In relation to the phonemic theory the keywords system to reading is ackowledged. Keywords are words that a reader can recognise and understand on sight as a result of prior exposure via vocabulary association or drilling. Over time learners will possess a large store of keywords which then serve as the basis for reading and comprehension of texts or passages. Sight word skills and the whole word method (Perason & Johnson, 1992) are two examples employing the keywords system theory.

c. Syntax Program
In discussing keywords system we see the need for providing at least basic knowledge of language structures, in addition to word recognition ability including grammar rules and word usage in given context or situation (forms and functions). As readers make progress in their reading skills, they can be taught how to use syntatic processing means such as use of different word classes or subject-verb agreement rules, to help them understand what they read. These help clarify the relationship between words in sentences. By now, they should know the language rules and understand how these affect meanings of sentences.

Piagets theory of cognitive development and operational stages for example has significant implications in education. Some reading theories in tandem with this belief include:

a. Contextual Analysis
One reads to understand the content of the text or passage. At times we cannot recognise all the words in the text, which we subsequently ignore. Sometimes the unfamiliar word may be important but we can deduce or infer what the word means. The words surrounding an unknown word and the general meanings included in the surrounding text often contain clues to the meaning of the unfamiliar word. The reader therefore has to be guided by the holistic skill of analytical thinking.

b. Conceptually Driven Deduction (Top-Down)

A text is easier to understand if one has some prior kowledge of the subject matter presented. Our background experience and knowledge also includes our awareness of language. Competent readers utilise all aspects of their background knowledege and conceptual awareness to make meaningful expectations about a text, before, during and after reading it. As reading is a continuous on-going mental (cognitive) process, we revise, adjust our expectations and make new ones as we read further, usually from the most known (top) to the least known (down).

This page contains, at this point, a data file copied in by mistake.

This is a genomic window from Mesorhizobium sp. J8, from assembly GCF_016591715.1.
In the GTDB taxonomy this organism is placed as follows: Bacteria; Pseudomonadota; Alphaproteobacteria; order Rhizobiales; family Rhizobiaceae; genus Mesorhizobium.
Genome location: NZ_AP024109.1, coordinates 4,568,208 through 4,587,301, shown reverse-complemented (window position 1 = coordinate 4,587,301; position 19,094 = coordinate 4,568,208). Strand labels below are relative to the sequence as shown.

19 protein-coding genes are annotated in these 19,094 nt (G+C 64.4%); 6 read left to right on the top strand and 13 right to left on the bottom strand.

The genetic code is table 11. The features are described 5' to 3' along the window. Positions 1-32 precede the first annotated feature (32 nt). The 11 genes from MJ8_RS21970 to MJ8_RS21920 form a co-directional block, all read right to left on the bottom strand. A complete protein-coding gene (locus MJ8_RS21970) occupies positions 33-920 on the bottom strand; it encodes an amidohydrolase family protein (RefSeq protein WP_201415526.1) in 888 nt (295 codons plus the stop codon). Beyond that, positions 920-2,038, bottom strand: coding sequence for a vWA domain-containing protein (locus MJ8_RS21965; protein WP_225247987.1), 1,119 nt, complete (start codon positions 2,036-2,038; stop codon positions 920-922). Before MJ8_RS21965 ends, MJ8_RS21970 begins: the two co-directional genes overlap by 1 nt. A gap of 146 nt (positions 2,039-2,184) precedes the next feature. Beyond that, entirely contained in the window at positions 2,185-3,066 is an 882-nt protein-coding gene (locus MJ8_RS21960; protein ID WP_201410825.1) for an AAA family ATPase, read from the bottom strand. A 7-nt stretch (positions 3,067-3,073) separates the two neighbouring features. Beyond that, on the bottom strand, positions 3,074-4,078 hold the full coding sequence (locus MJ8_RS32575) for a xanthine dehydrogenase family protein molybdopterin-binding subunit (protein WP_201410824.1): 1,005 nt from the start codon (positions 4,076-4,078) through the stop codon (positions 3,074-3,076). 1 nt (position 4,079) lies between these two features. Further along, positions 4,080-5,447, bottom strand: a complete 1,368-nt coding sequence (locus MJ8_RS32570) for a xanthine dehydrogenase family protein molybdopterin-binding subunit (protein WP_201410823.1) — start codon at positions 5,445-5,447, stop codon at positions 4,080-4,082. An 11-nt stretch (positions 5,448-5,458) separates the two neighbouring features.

c. Parallel and Serial Processing (Bottom-Up)

Heuristic top-down deduction (processing) which involves to reduce the number of vocabulary that will be rejected, will also enhance comprehension of new or unfamiliar vocabulary, ambiguous words, and sentence structures. In the example of bottom-up processing, as each word was added, all possible meanings of a certain word were derived including ambiguous meanings in parallel with familiar meanings. Reading sesions that are performed successively rather than at the same time, regardless of duration or time frame are called serial processes.

d. Left-to-Right Heuristics Bottom-Up Processing

We may use heuristics in bottom-up routines, eg, the word coach can be read as a noun or verb. Depending on contextual and structural clues readings and meanings can be changed or adjusted as well as reviewed just as we read in the conventional manner, ie left-to-right. The difference between heuristic top-down and heuristic bottom-up procedures is the level at which the inference is made: Top-down procedures heuristics apply to the whole sentence or clause (sentence-level); bottom-up, apply to the most likely sense or part of speech of the word (word-level).